King Charles III has accepted a key role within the Church of Scotland during his Accession Council at St James' Palace.
As part of the ceremony, the monarch must recite a number of oaths, one of which requires him to promise to uphold the Protestant faith of Scotland by declaring it entirely independent.
He will then make a similar oath in front of Parliament, promising to assume the role of the head of the Church of England.
The monarch has already been named as King, following the death of his mother on Thursday, 8th September. However, the Accession Council is a ceremonial confirmation of the fact.
It was the first time the ceremony has been televised.
When issuing his oath to the Kirk, the King said: "I understand that the Law requires that I should, at My Accession to the Crown, take and subscribe the Oath relating to the Security of the Church of Scotland. I am ready to do so at this first opportunity.
"I, Charles the Third, by the Grace of God of the United Kingdom of Great Britain and Northern Ireland and of my other Realms and Territories, King, Defender of the Faith, do faithfully promise and swear that I shall inviolably maintain and preserve the Settlement of the true Protestant Religion as established by the Laws made in Scotland in prosecution of the Claim of Right and particularly by an Act intituled 'An Act for securing the Protestant Religion and Presbyterian Church Government' and by the Acts passed in the Parliament of both Kingdoms for Union of the two Kingdoms, together with the Government, Worship, Discipline, Rights and Privileges of the Church of Scotland.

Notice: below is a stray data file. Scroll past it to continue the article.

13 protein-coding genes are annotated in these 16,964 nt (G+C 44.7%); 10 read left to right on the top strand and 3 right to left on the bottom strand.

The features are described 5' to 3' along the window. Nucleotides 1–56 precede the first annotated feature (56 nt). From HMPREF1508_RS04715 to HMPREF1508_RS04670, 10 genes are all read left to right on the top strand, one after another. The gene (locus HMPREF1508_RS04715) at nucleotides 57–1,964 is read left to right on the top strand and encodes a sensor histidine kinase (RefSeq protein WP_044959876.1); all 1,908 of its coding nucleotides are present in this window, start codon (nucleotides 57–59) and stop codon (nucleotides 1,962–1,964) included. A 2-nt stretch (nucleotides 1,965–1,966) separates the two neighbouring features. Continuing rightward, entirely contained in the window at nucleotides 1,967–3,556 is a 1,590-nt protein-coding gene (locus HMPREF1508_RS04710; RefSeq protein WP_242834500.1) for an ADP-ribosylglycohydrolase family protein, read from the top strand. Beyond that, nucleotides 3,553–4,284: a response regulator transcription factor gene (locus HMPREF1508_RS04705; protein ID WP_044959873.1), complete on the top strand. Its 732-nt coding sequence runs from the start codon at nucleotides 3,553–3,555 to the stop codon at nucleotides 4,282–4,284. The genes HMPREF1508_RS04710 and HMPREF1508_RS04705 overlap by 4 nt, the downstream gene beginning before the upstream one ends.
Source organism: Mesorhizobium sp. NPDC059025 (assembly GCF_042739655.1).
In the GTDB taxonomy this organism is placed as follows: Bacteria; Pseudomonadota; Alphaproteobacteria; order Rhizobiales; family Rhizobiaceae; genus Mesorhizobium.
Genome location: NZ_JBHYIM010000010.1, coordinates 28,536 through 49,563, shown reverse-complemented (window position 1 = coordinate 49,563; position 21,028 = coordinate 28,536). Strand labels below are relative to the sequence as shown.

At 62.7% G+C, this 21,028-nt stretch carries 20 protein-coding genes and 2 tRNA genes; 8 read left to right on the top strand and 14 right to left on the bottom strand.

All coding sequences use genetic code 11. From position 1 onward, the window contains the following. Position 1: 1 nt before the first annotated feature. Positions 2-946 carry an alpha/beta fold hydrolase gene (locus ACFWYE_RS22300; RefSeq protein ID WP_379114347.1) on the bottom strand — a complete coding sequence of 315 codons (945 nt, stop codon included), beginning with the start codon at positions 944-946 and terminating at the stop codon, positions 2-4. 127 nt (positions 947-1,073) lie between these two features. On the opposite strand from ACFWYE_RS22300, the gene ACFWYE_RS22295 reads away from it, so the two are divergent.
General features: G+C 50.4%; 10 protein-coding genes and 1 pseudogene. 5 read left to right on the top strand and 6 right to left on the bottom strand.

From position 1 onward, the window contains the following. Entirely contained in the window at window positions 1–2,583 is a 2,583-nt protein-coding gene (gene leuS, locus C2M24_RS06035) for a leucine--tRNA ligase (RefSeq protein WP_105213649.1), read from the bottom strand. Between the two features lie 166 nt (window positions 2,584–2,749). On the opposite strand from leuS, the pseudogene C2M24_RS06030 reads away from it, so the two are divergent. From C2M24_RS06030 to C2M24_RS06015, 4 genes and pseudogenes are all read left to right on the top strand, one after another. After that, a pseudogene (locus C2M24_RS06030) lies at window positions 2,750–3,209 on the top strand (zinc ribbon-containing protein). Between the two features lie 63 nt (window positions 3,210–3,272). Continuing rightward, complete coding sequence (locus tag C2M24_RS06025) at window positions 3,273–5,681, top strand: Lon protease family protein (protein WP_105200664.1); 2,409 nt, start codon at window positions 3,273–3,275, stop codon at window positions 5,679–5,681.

"So help me God."
The promise was witnessed by First Minister Nicola Sturgeon.
The ceremony also included Penny Mordaunt, Acting Lord President of the Privy Council, followed by the principal Proclamation read at St James's Palace by the Garter King of Arms, David White, on the balcony overlooking Friary Court.